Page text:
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With a little help from my friends: Chirac, Putin and Gerhard SchröderImage: AP

German UN seat

DW staff / AFP (nda)
January 1, 1970

Russian President Vladimir Putin and French President Jacques Chirac have voiced support for Germany's faltering bid for a permanent seat on the United Nations Security Council.


Germany's bid for a permanent seat on the United Nations Security Council received two high profile endorsements on Monday when Russian President Vladimir Putin and French President Jacques Chirac both said they would support the Germans under certain conditions. However, Italian Prime Minister Silvio Berlusconi once again voiced his disapproval.

Putin, holding talks with Berlusconi on Monday, said that his country would support Germany if it had the backing of a majority of UN members.

"We are going to support Germany's candidacy on condition that a reform plan be put forward that will be supported by a majority of UN members," Putin told journalists.

Chirac told an annual gathering of France's international ambassadors that the world had delayed for too long an expansion of the UN Security Council, and backed the inclusion on the key body of Brazil, Germany, India and Japan as permanent members.

"To take up the new challenges of collective security, to guarantee peace, the world needs a strong Security Council that better reflects today's realities and balances," the president said.

Chirac calls for no more delays

"It is time to go ahead with the enlargement, too long delayed, of this essential grouping," he added. "The proposals presented by Germany, Brazil, India and Japan meet the requirements of efficiency and of representation of different regions, notably Africa."

Gipfel von Frankreich Russland und Deutschland in Sotschi
Image: AP

Chirac called for the reform to be passed by the time of a UN summit that is due to take place in New York from Sept. 14-16, or failing that by the end of this year.

Meanwhile, at a news conference following the talks with President Putin in the southern Russian town of Sochi, Italian Prime Minister Silvio Berlusconi called for a pause in debate on reform of the United Nations, saying several current proposals for expanding membership on the Security Council could alienate a large number of UN member states.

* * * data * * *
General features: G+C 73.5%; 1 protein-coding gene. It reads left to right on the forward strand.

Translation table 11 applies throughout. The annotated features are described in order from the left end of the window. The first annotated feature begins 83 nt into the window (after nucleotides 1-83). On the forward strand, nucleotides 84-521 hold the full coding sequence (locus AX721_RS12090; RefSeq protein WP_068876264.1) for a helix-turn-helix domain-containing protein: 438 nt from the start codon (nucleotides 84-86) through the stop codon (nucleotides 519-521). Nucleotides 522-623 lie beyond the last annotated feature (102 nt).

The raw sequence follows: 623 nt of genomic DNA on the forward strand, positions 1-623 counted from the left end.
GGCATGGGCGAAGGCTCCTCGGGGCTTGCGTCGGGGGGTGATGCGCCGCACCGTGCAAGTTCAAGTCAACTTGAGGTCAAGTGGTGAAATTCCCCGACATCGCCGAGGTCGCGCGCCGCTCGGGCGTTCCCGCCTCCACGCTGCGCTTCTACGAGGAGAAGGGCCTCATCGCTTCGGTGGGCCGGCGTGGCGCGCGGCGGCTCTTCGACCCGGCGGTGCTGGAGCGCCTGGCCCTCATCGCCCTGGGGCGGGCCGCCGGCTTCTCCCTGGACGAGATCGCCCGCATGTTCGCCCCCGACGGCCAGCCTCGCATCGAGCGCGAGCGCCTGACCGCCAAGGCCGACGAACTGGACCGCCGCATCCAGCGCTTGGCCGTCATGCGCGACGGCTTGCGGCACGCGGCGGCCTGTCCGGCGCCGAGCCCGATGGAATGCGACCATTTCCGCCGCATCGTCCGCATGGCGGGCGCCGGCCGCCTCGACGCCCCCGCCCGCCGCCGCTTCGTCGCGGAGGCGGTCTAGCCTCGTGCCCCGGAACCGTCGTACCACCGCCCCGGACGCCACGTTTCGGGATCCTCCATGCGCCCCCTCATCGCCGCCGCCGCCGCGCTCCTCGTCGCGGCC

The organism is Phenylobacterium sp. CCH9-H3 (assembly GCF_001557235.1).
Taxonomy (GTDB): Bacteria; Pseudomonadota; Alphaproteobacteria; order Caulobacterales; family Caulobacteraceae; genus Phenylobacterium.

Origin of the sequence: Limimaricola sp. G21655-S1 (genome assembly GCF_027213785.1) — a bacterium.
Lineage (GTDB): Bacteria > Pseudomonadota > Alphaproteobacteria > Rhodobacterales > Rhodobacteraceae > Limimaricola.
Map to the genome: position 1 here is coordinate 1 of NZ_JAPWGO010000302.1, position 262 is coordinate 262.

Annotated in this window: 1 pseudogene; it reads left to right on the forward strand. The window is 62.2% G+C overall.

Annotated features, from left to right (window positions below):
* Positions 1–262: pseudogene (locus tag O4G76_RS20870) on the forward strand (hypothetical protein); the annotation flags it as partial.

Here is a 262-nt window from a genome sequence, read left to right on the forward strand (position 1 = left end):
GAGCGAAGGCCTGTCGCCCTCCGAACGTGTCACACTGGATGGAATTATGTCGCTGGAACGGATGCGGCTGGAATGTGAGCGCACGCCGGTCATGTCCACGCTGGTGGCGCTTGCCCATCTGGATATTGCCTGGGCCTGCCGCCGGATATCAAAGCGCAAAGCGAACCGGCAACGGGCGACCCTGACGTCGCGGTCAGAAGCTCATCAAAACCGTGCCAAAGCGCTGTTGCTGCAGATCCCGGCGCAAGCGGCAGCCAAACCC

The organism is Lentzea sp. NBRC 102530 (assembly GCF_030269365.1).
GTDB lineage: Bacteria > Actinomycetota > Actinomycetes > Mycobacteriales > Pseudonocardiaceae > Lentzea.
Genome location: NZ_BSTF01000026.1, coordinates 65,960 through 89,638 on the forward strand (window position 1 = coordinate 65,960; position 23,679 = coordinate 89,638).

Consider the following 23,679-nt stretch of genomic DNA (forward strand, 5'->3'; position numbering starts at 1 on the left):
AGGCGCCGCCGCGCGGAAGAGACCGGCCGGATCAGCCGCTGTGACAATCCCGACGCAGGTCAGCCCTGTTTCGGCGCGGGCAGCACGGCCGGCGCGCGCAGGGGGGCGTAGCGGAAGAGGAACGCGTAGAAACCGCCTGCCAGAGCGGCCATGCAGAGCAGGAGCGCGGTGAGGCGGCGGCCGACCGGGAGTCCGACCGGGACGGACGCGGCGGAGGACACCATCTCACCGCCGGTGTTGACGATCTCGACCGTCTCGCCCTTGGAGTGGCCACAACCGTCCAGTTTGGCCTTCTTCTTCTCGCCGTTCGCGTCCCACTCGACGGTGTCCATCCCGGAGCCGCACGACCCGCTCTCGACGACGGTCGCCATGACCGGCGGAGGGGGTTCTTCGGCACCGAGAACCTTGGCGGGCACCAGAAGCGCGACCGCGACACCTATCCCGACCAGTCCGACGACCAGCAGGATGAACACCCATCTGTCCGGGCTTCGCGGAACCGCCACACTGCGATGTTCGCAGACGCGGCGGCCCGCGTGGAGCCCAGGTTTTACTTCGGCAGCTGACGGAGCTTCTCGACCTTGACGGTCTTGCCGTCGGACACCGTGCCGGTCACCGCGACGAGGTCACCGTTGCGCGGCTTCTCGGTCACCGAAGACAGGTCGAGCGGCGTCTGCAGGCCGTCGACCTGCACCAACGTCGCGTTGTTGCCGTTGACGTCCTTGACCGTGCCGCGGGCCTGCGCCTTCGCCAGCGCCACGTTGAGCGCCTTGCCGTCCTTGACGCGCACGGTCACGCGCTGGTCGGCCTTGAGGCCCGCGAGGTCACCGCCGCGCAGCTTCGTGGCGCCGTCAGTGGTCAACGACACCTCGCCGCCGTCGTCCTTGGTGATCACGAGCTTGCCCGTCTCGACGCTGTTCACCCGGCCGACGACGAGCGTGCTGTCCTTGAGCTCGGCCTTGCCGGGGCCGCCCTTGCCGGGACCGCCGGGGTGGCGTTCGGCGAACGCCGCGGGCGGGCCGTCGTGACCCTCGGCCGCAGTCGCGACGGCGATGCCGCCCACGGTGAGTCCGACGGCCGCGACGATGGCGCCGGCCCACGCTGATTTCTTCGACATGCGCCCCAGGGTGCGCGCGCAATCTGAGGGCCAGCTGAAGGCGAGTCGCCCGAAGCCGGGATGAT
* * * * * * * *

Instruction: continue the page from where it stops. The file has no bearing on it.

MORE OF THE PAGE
Berlusconi wants a pause in reform discussions

"We believe that there will not be wide consensus and that we should not now discuss reform which could make many countries representing entire continents unhappy," Berlusconi said.

"The accession of one of these countries to the UN Security Council runs the risk of embarrassing three or four other countries," Berlusconi added.

Russland Italiens Premier Silvio Berlusconi besucht den russischen Präsidenten Wladimir Putin
Russian President Vladimir Putin, right, and Italian Prime Minister Silvio BerlusconiImage: AP

Italy has been among a number of countries that have opposed a plan that would see Brazil, Germany, India and Japan -- a so-called group of four (G4) -- all admitted as permanent members of the Security Council.

"A formula for reform must be found capable of overcoming such embarrassment and a positive way of leading this institution to greater strength, to greater authority for resolving international problems and international crises must be found," Berlusconi said. "This can happen only if there is wide consensus and wide support for reform."

Italy should be a permanent member, says PM

The Italian leader said that Italy was the sixth largest financial contributor to the United Nations and noted that 40,000 Italian troops were currently serving in UN peacekeeping operations around the world.

Italienischer Soldat für Irak
Image: AP

"From our point of view, it's perfectly legitimate that Italy could be a member of the Security Council," he said.

The 15-seat Security Council has only five permanent members with veto powers: Britain, China, France, Russia and the United States.

A proposal by the by so-called G4 -- Brazil, Germany, India and Japan -- would boost council membership to 25, with six new permanent non-veto-wielding seats -- one for each of the so-called G4 members and two for Africa -- and four non-permanent seats.

G4 Außenminister in New York
From left to right, Germany's Foreign Minister Joschka Fischer, India's Foreign Minister Natwar Singh, Brazil's Foreign Minister Celso Amorim, and Japan's Foreign Minister Nobutaka Machimura -- the so-called Group of FourImage: AP

Opposition may delay decision until 2006

However the G4 plan is strongly opposed by two permanent members, China and the United States, and has also failed to secure the support of the 53-nation African Union.

UN Security General Kofi Annan conceded earlier this month that a deal on enlargement was unlikely by the end of the year despite speculation that the question of enlarging the Security Council is expected to figure prominently at this year's UN General Assembly next month.

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